1. Nice post. I have to admit, I find Flushing intimidating. There are just so many little restaurants and "malls" at every turn. I just don't know where to begin. I like reading these type of posts so I can have a destination to hone in on. Sounds like a great dish you had. Do you know the name in Chinese?...Chinese characters I mean, not romanized...

      1. I'd like to sample this soup too, but how does someone order a dish there with no knowledge of the language? Do you recall the number of the dish? How did you go about it? Ask for the 'house specialty', I suppose? If I wind up with duck tongue soup, you'll hear about it! : ) LMK.

        1. Silverjay, sorry. My Chinese lags way behind my pig latin, which, to be honest, was never all that ot-hay.

          This place is not hard to find; the mall is tiny as malls go. Like I wrote in my post, walk to the back, go up a few steps, it's on the right hand side, across a narrow hallway from a haircutting place. There's a small-but-hard-to-miss sign with a man bearing a chef's hat, underneath him an arrow in blue I believe. I did not find this place intimidating at all. The proprietors and the other customers were very pleasant to me, and encouraging, even if we couldn't communicate all that well.

          Also, for what it's worth, the other stalls looked good as well, and there was one dumpling place, not far from the entrance, that had English translations on the wall menu.

          Cheese Boy: I was fully prepared to just walk in anywhere, look at what others were eating, and point out the dish that I wanted. But, in this case, the guy who was making the noodles by hand said, "noodle with lamb" to me. It looked to be what everyone else was having as well. This is not a joint with a lot of choices, to be sure. Maybe this was the noodle soup of the day - who knows? I'm always prepared to take a chance, but, if you're not in the mood to do that, it would probably be a good idea to hit up Chinese speakers on this board for some simple translations. Come to think of it, that's a nice topic for another posting, and it ties in well with the other recent post about being intimidated by Flushing.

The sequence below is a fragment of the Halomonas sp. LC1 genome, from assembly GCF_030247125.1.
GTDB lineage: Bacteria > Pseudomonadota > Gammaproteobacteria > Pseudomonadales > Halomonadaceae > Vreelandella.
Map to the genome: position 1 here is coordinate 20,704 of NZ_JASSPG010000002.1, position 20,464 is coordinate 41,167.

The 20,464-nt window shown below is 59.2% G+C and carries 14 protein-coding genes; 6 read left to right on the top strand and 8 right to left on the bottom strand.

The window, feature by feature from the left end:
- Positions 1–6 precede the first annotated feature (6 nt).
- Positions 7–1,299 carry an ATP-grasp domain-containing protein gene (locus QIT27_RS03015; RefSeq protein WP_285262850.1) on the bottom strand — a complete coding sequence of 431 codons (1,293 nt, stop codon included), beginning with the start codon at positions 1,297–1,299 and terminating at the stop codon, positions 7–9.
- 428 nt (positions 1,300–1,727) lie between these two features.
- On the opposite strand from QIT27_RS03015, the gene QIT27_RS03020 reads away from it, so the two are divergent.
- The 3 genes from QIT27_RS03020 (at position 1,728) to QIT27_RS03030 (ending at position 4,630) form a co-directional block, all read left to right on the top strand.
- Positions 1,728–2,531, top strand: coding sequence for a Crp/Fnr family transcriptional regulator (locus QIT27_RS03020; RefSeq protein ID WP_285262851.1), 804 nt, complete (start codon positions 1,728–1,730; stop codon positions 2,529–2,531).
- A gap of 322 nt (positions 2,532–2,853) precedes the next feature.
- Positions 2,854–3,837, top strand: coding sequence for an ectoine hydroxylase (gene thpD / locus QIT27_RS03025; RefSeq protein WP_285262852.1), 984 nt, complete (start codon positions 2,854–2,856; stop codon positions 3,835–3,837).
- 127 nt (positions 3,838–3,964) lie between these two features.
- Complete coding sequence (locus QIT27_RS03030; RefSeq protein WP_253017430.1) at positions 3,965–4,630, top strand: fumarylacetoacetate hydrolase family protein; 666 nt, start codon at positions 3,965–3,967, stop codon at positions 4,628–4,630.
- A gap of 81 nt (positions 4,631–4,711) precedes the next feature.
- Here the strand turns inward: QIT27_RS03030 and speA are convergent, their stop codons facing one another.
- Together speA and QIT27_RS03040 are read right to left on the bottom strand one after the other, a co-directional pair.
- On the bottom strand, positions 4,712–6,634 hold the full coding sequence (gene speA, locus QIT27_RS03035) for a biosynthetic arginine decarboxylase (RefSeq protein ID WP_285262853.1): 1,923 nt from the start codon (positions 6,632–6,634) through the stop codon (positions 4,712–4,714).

Duck Tongue Soup, huh? That actually sounds enticing, but I'll owe you one.

          1 Reply
          1. re: Polecat

            Polecat, you just simplified things big time. I'll go to the guy making the noodles by hand and say 'noodle with lamb' please. Done. I intend to do this when the temperature outside is in the 20's or nearabouts. I'll enjoy a hearty soup like this most then.

          2. there is another one of these weird mall places across the street from the Post Office and Kam San on Kissena; this place also has a great sesame bread, and a smaller variety with a lot more fat in it, which made a very flaky bread, almost like a cross between sesame bread and 1000-layer cake. amazingly cheap; and they also sell a very cheap vegetable bun.

            1 Reply
            1. re: bigjeff

              I walked by yesterday and yes, as Brian S., said, this is the 41-82 Mall, a much smaller production than the 41-28 Mall, also called Golden Shopping Mall, where this wondrous lamb was noodle was (many many stalls in there, hard to find the exact one although they all seemed to offer up delicious noodle soups.